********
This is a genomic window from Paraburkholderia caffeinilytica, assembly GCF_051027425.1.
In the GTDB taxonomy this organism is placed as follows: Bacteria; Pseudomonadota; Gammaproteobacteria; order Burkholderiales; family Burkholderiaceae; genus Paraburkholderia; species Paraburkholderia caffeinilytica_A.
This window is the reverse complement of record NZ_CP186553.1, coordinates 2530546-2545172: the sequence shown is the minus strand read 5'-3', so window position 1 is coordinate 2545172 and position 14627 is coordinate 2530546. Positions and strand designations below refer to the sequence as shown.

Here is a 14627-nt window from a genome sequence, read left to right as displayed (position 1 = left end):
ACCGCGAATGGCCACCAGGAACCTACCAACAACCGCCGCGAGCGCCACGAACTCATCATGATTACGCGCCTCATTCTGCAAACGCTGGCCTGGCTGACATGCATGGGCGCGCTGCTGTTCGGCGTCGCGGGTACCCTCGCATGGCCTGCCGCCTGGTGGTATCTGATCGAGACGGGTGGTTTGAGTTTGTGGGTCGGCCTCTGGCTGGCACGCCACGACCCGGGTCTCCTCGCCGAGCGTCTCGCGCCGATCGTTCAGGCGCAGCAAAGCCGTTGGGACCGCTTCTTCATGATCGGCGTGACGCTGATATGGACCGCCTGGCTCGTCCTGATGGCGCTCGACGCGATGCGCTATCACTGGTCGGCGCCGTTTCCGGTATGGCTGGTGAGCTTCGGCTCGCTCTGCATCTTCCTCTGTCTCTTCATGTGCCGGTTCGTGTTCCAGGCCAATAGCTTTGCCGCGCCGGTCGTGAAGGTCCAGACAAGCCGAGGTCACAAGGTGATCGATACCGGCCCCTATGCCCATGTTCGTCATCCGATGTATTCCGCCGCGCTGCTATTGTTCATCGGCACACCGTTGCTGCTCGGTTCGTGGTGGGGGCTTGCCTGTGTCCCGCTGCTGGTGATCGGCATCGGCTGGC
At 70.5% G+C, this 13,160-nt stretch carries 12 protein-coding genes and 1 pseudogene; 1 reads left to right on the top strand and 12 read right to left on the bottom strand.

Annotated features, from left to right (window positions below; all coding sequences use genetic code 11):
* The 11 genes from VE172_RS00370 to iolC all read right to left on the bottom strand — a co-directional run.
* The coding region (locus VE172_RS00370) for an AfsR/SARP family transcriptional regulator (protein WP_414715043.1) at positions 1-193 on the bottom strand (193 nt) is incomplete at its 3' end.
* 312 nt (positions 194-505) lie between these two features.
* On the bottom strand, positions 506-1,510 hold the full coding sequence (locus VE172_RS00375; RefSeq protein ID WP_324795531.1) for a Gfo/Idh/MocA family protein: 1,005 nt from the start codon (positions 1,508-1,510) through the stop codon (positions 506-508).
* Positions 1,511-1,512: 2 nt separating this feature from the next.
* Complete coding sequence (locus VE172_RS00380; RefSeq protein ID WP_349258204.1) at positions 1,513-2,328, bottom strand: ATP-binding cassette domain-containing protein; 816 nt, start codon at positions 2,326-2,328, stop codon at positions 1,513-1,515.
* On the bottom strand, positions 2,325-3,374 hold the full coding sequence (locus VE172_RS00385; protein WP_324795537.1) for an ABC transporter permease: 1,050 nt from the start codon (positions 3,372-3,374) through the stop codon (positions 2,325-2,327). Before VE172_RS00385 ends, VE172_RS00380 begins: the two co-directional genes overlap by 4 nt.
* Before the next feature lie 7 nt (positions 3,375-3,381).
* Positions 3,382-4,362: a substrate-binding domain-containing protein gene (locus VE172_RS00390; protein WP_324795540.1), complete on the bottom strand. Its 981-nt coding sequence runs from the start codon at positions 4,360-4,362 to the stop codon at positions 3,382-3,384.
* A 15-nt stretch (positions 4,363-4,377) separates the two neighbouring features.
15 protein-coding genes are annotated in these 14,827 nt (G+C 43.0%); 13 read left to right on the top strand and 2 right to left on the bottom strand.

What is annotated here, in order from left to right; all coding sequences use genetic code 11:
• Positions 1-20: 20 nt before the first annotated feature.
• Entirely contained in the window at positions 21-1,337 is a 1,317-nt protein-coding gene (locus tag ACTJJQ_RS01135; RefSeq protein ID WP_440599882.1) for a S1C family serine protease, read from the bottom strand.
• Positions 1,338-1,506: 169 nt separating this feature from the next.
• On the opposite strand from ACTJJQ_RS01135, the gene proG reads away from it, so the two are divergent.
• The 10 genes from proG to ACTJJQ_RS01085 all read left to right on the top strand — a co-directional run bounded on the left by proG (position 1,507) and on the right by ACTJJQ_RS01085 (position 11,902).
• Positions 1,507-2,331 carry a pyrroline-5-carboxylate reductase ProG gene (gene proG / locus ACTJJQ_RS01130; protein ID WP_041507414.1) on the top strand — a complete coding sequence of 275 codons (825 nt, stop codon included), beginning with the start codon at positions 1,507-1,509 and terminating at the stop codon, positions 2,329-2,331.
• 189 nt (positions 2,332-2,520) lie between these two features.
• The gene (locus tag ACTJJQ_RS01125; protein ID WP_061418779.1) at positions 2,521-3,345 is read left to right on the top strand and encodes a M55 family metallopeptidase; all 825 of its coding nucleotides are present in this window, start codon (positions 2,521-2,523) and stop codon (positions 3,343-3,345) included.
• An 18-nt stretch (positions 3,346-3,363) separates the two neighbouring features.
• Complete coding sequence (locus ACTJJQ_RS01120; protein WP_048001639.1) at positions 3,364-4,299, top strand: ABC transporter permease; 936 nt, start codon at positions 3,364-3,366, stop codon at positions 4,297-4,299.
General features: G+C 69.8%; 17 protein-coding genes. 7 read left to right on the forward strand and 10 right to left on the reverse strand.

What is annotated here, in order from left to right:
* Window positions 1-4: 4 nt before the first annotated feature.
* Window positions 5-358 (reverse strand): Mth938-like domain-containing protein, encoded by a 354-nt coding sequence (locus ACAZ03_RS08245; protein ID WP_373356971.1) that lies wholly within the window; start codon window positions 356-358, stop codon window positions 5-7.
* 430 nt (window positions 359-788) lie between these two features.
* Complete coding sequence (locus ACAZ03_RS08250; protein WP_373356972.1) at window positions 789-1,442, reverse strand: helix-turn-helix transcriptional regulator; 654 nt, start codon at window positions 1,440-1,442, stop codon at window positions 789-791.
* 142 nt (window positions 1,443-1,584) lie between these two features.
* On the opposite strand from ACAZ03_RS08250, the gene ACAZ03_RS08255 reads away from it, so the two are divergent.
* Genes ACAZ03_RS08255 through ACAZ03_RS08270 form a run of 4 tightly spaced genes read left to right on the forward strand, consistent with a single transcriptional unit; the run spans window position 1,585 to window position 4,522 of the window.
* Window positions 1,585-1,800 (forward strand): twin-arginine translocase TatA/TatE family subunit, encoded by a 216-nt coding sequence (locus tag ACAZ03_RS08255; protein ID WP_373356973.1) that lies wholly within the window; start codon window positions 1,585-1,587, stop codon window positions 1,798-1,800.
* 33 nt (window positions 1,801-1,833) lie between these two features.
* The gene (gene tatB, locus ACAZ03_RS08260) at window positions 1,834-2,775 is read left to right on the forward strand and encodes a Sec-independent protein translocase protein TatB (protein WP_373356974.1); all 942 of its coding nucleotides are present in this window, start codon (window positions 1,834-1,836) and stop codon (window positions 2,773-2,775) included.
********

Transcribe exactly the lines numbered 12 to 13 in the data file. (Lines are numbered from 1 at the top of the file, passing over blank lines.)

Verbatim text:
* Positions 1,511-1,512: 2 nt separating this feature from the next.
* Complete coding sequence (locus VE172_RS00380; RefSeq protein ID WP_349258204.1) at positions 1,513-2,328, bottom strand: ATP-binding cassette domain-containing protein; 816 nt, start codon at positions 2,326-2,328, stop codon at positions 1,513-1,515.